Bunions refer to a prominence of bone on the inside margin of the forefoot. It involves a displacement of the 1st metatarsal bone towards the midline of the body, coupled with a displacement of the great toe away from the bodyline of the body. There are different stages of the deformity depending on the level of severity. Arthritis can also develop producing pain within the joint.
- Women are more prone to bunions than men.
- Wearing tight, narrow or high-heeled shoes can greatly accelerate the formation of a bunion.
- Middle aged to older people are more likely to suffer from bunions, although bunions can also affect children and young people.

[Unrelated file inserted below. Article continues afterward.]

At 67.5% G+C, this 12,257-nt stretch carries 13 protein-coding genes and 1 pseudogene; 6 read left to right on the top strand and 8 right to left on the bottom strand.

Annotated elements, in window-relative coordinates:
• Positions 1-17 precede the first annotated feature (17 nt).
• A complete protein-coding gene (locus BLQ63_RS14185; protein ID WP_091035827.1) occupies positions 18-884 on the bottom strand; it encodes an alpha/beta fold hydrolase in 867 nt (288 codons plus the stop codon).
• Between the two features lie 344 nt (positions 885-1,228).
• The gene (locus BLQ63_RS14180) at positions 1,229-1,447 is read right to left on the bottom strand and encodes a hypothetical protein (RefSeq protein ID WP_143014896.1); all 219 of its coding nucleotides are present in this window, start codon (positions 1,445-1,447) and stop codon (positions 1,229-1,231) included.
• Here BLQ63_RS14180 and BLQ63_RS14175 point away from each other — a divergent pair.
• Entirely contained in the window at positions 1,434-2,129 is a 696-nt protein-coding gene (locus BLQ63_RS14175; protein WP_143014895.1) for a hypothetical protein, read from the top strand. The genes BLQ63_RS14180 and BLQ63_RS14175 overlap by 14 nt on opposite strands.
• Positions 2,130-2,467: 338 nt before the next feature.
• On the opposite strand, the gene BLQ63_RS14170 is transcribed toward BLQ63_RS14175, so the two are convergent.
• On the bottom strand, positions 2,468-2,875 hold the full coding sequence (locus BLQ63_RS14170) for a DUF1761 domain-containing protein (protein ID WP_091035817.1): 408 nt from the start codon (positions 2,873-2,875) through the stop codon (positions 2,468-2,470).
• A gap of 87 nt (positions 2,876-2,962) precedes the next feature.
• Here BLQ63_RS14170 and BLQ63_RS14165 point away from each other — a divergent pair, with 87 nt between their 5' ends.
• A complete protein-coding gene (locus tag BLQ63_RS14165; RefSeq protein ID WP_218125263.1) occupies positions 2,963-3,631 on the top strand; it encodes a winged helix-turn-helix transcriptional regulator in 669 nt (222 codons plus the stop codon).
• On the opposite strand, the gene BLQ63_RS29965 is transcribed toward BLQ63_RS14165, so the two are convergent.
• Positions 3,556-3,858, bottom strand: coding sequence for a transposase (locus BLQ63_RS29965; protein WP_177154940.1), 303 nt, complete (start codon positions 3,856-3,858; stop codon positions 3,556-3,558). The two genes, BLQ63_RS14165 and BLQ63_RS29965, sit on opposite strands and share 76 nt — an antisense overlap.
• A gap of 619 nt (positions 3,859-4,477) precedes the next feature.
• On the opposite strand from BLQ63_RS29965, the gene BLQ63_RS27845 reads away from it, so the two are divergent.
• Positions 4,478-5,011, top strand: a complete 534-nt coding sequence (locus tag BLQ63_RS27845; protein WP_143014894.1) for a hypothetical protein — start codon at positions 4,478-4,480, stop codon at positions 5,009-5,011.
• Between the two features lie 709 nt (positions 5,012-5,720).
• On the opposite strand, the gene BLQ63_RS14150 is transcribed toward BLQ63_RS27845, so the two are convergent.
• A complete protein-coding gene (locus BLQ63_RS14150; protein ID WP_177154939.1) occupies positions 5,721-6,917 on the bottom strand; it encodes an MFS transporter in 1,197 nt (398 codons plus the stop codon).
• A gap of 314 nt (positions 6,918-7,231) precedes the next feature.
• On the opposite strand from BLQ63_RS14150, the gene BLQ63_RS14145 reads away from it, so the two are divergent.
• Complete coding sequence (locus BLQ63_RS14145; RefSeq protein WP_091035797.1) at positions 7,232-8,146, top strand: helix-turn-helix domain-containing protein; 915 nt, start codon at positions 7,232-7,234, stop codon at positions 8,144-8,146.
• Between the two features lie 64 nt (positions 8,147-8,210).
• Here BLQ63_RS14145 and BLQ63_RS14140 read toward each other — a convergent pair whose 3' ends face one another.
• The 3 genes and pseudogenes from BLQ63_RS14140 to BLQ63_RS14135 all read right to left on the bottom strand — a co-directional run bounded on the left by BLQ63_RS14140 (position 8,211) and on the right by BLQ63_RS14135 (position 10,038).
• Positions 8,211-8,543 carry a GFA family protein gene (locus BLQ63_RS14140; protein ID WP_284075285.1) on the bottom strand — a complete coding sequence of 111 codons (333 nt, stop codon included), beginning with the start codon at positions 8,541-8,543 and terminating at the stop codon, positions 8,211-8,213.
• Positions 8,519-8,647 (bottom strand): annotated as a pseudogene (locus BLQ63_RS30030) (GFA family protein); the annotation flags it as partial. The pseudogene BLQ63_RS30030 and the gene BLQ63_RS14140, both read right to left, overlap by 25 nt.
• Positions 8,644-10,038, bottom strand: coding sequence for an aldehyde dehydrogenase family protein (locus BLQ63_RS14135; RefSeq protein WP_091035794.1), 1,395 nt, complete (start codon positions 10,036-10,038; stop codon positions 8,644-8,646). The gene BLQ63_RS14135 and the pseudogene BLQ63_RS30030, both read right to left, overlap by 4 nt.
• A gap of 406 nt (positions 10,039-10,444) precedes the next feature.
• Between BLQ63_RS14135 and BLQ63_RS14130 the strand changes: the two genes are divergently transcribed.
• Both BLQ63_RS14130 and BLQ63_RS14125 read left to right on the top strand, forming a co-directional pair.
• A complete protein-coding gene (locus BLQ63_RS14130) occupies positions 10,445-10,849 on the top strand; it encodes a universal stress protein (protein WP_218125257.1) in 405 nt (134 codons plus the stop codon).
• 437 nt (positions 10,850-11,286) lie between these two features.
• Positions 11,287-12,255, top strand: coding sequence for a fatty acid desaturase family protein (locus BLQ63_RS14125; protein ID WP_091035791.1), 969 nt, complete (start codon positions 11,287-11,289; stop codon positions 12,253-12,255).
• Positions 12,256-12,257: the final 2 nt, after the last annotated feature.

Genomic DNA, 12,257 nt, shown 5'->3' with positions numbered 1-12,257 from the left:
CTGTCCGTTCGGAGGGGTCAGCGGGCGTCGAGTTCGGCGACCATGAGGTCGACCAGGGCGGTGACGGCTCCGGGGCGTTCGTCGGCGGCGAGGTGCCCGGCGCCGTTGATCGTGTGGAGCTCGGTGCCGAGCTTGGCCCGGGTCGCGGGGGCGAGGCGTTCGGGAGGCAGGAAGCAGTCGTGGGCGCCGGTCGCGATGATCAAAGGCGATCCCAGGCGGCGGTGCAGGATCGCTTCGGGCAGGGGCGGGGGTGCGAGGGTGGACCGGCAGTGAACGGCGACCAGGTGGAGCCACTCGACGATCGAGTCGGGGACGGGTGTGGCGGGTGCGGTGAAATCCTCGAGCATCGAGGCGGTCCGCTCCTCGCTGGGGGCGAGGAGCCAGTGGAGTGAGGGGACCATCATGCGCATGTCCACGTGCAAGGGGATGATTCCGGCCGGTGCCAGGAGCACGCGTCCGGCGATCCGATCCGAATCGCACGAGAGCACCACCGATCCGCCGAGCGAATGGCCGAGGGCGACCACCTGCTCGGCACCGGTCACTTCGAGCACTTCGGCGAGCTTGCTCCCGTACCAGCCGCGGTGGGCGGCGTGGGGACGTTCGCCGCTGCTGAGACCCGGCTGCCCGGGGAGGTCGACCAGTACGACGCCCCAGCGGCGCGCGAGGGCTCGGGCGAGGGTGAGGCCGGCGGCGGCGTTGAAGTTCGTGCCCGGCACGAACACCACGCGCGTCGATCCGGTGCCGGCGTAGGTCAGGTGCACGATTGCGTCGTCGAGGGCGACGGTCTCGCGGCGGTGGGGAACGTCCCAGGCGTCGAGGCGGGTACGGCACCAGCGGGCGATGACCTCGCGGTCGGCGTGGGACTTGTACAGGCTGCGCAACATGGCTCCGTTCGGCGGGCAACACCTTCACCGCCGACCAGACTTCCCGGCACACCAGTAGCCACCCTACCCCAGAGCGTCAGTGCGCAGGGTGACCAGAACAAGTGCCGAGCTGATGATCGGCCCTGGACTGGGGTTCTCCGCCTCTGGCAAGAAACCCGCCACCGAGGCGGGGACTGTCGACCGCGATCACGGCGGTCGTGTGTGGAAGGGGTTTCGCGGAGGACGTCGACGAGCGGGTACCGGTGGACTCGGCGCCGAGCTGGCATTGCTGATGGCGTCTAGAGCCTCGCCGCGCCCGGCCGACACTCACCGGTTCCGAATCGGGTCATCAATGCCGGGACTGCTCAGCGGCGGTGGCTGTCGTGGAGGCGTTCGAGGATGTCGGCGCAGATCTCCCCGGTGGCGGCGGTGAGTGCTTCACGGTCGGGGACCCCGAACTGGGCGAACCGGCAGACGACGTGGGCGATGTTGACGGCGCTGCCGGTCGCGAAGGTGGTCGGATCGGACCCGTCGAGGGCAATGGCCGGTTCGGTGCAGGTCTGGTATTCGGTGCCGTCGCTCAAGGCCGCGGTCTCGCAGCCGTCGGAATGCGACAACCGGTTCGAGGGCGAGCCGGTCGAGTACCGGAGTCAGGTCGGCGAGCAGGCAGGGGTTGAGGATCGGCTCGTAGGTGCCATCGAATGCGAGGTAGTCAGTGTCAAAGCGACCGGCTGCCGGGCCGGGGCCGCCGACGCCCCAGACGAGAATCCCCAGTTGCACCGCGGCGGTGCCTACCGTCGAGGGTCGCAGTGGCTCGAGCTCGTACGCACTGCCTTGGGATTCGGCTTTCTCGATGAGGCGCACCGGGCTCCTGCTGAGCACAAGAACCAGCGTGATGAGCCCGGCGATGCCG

- Inflammation, pain around the big toe.
- Redness, discomfort when wearing shoes.
- Calluses and / or corns on the outside of the big toe, between the big toe and the second toe or under the ball of the foot.
- Over-lapping toes.
- Poor foot function (biomechanics).
- Family history of bunions.
- Poor or tight footwear.
- Arthritic conditions.
- Trauma or previous surgery around the big toe.
Treatment varies depending on the severity of pain and deformity. Treatment may include:
- Padding to protect the bony prominence from shoe irritation.
- Wearing correctly fitting footwear.
- Callus and corn management through conservative podiatric treatment.
- Medications such as anti-inflammatory drugs or cortisone injections to ease pain and inflammation.
- Correction of poor foot biomechanics through orthotics (custom-made shoe inserts). These re-align to foot and assist in stabilising the joint. This treatment can be very effective in halting or slowing bunion development.